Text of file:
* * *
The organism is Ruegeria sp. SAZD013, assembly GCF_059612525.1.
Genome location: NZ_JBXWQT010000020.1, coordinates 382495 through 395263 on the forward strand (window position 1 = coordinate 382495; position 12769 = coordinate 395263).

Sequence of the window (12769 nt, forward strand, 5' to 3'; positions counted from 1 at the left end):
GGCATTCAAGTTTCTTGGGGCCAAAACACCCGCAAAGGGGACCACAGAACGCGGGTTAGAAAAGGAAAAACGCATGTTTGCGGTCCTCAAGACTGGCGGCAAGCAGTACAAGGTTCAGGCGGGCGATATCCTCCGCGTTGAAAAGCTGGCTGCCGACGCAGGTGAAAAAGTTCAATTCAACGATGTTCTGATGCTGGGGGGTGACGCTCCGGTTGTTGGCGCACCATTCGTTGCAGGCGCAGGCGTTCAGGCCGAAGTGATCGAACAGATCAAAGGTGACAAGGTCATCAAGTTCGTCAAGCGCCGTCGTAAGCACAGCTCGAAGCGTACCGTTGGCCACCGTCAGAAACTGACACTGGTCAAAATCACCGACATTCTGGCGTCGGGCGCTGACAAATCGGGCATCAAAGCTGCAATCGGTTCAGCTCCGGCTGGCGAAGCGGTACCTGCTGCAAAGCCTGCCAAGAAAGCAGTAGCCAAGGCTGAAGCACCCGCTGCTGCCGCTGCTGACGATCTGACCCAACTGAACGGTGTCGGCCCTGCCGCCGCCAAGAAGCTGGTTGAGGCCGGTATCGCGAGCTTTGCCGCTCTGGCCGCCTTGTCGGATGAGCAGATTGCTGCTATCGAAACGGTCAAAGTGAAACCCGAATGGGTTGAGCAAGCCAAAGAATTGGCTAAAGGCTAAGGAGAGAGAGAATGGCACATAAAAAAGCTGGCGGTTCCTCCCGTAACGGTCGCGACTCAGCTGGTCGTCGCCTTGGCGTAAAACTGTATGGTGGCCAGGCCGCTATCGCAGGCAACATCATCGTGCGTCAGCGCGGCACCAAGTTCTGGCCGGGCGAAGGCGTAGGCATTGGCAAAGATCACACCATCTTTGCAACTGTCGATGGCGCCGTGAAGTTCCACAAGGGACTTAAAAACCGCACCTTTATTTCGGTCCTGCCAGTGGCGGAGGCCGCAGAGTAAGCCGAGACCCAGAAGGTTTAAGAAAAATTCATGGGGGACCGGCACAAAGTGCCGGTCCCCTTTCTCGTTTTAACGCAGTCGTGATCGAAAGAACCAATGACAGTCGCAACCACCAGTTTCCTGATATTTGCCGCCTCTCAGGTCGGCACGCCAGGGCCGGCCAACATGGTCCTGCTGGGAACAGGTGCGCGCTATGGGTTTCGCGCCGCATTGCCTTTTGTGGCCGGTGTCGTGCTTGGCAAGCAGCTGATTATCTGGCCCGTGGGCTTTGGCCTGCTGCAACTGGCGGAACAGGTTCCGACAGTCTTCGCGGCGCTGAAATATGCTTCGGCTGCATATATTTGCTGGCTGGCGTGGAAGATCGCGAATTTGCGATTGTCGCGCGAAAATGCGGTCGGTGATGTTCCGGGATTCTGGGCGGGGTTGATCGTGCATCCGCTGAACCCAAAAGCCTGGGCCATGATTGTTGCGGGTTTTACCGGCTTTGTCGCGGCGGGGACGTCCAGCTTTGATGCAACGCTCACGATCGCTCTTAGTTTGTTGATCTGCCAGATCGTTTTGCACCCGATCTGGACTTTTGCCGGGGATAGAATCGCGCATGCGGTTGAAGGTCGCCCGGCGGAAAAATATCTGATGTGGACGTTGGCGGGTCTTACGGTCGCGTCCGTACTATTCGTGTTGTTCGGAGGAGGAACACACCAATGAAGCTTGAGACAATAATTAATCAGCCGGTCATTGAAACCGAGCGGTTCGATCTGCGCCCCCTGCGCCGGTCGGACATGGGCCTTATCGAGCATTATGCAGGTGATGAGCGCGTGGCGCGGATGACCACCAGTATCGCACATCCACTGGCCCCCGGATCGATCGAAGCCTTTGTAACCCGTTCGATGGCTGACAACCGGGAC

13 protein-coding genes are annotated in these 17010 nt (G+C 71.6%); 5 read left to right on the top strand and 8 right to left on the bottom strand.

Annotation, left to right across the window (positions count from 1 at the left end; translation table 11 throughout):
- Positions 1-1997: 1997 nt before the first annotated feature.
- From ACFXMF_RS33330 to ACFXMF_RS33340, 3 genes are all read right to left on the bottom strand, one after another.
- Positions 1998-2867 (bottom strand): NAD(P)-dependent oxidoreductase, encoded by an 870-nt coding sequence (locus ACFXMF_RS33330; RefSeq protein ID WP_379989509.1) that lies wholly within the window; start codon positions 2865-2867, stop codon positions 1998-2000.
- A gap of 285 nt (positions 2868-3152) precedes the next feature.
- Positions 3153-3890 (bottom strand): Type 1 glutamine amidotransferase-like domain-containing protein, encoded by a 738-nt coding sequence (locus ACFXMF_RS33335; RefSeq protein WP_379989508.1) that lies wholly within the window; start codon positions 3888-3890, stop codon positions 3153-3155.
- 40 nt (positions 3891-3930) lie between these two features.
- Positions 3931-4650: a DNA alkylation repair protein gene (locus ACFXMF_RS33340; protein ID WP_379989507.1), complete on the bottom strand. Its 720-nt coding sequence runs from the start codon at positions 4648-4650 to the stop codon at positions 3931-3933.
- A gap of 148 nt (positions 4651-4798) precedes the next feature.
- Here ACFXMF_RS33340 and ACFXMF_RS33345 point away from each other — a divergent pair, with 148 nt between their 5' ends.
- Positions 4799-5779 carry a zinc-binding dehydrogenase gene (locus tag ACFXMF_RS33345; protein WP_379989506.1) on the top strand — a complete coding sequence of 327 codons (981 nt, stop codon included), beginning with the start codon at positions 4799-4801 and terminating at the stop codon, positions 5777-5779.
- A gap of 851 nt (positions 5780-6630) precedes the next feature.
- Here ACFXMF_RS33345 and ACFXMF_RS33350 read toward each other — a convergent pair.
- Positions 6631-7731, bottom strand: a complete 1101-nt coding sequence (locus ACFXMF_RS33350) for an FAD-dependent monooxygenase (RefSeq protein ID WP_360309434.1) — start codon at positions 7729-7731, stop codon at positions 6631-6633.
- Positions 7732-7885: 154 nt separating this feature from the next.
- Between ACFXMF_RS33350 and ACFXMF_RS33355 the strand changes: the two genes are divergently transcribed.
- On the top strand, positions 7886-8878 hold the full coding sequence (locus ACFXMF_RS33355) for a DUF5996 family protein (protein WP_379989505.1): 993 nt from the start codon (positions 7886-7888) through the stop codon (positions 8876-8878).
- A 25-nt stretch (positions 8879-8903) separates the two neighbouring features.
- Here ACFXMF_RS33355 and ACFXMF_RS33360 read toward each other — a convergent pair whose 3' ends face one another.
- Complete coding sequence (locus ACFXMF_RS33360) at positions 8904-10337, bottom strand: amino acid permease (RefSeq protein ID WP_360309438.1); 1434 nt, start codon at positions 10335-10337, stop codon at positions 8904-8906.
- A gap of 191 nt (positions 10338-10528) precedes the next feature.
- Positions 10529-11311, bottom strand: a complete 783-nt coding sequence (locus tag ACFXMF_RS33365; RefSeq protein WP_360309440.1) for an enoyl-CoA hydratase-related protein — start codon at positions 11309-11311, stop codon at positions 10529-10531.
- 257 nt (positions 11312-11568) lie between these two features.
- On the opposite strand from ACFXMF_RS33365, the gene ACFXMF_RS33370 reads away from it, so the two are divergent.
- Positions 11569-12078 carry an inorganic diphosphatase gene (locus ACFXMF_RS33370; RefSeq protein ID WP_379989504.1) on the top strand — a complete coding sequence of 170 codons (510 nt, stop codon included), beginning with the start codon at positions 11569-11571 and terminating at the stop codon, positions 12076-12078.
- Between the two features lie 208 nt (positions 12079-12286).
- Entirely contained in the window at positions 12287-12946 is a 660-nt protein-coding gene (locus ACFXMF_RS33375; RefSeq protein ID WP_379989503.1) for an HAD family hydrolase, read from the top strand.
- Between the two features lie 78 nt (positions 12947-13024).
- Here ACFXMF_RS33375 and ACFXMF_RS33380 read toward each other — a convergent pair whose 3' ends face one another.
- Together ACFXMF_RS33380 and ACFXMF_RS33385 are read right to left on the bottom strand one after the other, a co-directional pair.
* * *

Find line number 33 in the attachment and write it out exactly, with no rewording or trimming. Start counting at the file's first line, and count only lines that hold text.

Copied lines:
- Between the two features lie 78 nt (positions 12947-13024).